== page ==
Re: Eroding Congressional support for SLS?
« Reply #4 on: 11/10/2017 06:49 AM »
Of course the same article also states
Quote
Other members of the committee expressed few, if any, reservations about the programs at the hearing despite the latest delay.

and
Quote
Smith, who announced Nov. 2 he would not run for reelection next year

So it's also notable that in the House Science Committee the only real detractor of the program is retiring.
This. But it has never stopped the gravy train however. Which means that it won't stop SLS and Orion either, regardless of Smith's warning.

As to Smith himself: He would be well advised to go look in a mirror. The trainwreck known as the "Senate Launch System" is of his own doing. Now that he is leaving he is acting like Pontius Pilate: washing his hands in innocence.

Online Coastal Ron

  • Senior Member
  • *****
  • Posts: 3450
  • I live... along the coast
  • Liked: 2206
  • Likes Given: 2730
Re: Eroding Congressional support for SLS?
« Reply #5 on: 11/10/2017 08:15 PM »
Politicians complaining about how taxpayer money is spent is pretty normal, so I don't see this as any erosion of support for SLS and Orion development. And as others have pointed out, Smith is retiring, so he can finally be honest in his opinions...  :o

But this sure does not help the case for funding payloads and missions that are supposed to use the SLS and Orion, of which there are currently no fully-funded programs that require the SLS and Orion.

More of a data point than a trend I'd say, but worth watching.
If we don't continuously lower the cost to access space, how are we ever going to afford to expand humanity out into space?

Offline Rocket Science

  • Senior Member
  • *****
  • Posts: 7993
  • NASA Educator Astronaut Candidate Applicant 2002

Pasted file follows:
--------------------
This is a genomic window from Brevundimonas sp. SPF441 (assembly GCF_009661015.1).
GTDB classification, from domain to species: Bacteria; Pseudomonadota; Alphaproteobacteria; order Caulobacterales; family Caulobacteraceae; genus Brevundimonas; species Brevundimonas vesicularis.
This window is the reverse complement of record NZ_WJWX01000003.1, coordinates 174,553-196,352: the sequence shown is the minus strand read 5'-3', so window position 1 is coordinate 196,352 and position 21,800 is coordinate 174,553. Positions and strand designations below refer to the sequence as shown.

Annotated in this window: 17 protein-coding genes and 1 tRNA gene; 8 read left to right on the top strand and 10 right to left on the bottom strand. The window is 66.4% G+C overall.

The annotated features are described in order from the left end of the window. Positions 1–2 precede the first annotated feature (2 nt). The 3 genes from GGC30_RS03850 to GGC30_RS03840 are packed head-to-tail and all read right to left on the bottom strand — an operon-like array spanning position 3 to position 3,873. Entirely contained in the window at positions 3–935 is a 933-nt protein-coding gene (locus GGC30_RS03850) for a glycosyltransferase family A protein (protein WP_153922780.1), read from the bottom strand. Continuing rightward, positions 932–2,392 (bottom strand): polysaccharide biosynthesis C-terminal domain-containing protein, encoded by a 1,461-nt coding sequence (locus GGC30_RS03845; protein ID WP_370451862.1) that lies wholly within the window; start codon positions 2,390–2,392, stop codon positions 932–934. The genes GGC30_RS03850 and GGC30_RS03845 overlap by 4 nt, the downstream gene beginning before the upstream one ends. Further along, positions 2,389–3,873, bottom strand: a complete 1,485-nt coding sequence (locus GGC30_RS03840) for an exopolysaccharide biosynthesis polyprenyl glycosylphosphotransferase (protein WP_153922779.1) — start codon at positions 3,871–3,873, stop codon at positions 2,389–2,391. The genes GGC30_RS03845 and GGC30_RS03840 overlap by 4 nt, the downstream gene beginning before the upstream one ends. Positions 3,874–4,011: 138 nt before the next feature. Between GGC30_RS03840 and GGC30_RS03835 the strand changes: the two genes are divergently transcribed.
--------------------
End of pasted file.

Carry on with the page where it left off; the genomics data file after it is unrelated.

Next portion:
• Liked: 2187
  • Likes Given: 5142
Re: Eroding Congressional support for SLS?
« Reply #6 on: 11/10/2017 09:17 PM »
I find myself trying to suppress my laughter after listening to all the SLS "happy talk" during all the committee hearings... Just maddening...
"The laws of physics are unforgiving"
~Rob, Physics instructor, aviator, vintage auto racer

Online oldAtlas_Eguy

  • Senior Member
  • *****
  • Posts: 3186
  • Florida
  • Liked: 1568
  • Likes Given: 137
Re: Eroding Congressional support for SLS?
« Reply #7 on: 11/10/2017 11:25 PM »
I find myself trying to suppress my laughter after listening to all the SLS "happy talk" during all the committee hearings... Just maddening...
A good face on bad news...

Unfortunately LV developers look at the optimistic  (aspirational first launch date) rather than the worst case of when there would be significant difficulties along the way during the development. But SLS/Orion is a political animal. It is a directed program rather than a commercial capability competitive buy. The one mitigating item is that until commercial actually shows that the capability is available to book to do the same goals, SLS/Orion will continue its funding. But as also noted new associated projects not yet funded may not fare well in this environment.

Online AncientU

  • Senior Member
  • *****
  • Posts: 4963
  • Liked: 2964
  • Likes Given: 4184
Re: Eroding Congressional support for SLS?
« Reply #8 on: 11/11/2017 07:05 PM »
I find myself trying to suppress my laughter after listening to all the SLS "happy talk" during all the committee hearings... Just maddening...
A good face on bad news...

Unfortunately LV developers look at the optimistic  (aspirational first launch date) rather than the worst case of when there would be significant difficulties along the way during the development. But SLS/Orion is a political animal. It is a directed program rather than a commercial capability competitive buy. The one mitigating item is that until commercial actually shows that the capability is available to book to do the same goals, SLS/Orion will continue its funding. But as also noted new associated projects not yet funded may not fare well in this environment.

Especially if they are SLS-exclusive, such as DSG modules co-manifested with EM-2, 3, 4, 5...  there is really no reason to build it -- or build it this way -- but for keeping SLS 'useful' and 'relevant.'
"If we shared everything [we are working on] people would think we are insane!"
-- SpaceX friend of mlindner

Online oldAtlas_Eguy

  • Senior Member
  • *****
  • Posts: 3186
  • Florida
  • Liked: 1568
  • Likes Given: 137
Re: Eroding Congressional support for SLS?
« Reply #9 on: 11/11/2017 07:36 PM »
If there is real erosion of support expect it to show up in the administration policies coming out of the NSC. If there is support for the associated SLS programs specifically DSG then the erosion is not very significant as yet. But the next item to watch is the FY2019 budget submission to Congress. That will give a barometer on the bureaucracy support and then how that budget get mangled by Congress will inform on Congress level of support.

Tags: